Celtic Connections: Shoeshine Showcase @ ABC, 17 Jan
Tonight's event showcases Francis MacDonald's (BMX Bandits, Teenage Fanclub) pick of the artists involved with his Shoeshine record label-cum-management/production company. Boa Morte (*) are given the unforgiving task of opening while early comers are thronging the bar. The audience respond politely but unenthusiastically to their lack of stage presence and stubbornly grey atmospheric folk-rock. Like dogs, we sense their fear, and back away, teeth bared.
BMX Bandits' (***) beaming eccentric Duglas T. Stewart beckons us back again with banter that provides a welcome break from the Deacon Blue earnestness of the music, but we suspect that the current Bandits line-up is best enjoyed in bite-sized doses.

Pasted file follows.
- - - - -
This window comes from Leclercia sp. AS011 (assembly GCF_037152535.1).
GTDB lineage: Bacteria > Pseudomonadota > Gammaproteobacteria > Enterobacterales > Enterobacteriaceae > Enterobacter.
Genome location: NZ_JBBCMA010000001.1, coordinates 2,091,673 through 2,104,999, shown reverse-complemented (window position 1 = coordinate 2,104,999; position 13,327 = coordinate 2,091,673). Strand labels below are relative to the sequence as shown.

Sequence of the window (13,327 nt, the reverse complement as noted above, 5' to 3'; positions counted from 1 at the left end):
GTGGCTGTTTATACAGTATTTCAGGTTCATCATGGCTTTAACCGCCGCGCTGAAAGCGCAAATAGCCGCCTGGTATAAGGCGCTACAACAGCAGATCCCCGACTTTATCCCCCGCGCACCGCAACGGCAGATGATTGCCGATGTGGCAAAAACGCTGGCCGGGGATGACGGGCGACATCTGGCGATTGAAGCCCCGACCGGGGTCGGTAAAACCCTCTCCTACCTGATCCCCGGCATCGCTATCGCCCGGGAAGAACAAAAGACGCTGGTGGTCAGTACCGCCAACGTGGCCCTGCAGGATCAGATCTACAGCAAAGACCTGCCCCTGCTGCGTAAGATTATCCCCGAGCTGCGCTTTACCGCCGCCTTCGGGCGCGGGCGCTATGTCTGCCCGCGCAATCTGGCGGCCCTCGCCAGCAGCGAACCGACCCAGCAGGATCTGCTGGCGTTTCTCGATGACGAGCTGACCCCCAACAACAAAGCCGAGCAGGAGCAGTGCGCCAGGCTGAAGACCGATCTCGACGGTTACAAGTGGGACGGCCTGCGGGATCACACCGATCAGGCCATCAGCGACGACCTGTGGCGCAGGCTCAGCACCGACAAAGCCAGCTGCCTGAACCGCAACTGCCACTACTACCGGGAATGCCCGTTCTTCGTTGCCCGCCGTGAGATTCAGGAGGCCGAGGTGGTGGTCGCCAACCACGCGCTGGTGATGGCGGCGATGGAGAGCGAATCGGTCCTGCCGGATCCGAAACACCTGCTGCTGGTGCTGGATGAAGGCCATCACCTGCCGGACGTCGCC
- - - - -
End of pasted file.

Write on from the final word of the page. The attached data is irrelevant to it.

By contrast, Norman Blake and Euros Childs' (***) delicate '60s-influenced folk-pop is the highlight of a night where we have to be thankful for small pleasures. On the surface, a rather odd couple - the Scottish underground's favourite uncle meets Welsh indie's slacker cousin - Childs and Blake have a basic musical chemistry which belies their shuffly awkwardness.
The presence of Blake and McDonald's most well-known outfit, Teenage Fanclub, hangs heavily over tonight's proceedings. A possible sighting of Fannies bandmate Gerry Love at the bar is the most exciting thing we've heard all night when Attic Lights (**) take to the stage. They liven things up by dint of having a couple of up-tempo songs, but it's a short-lived thrill: Fanclub impersonators down to the last guitar pose, they alternately bore and offend with their homogeneity. A dull end to an event that, while part of a festival promoting Scottish culture, is a poor ambassador for our alternative music scene. [Gillian Watson]
See more shots from Celtic Connections here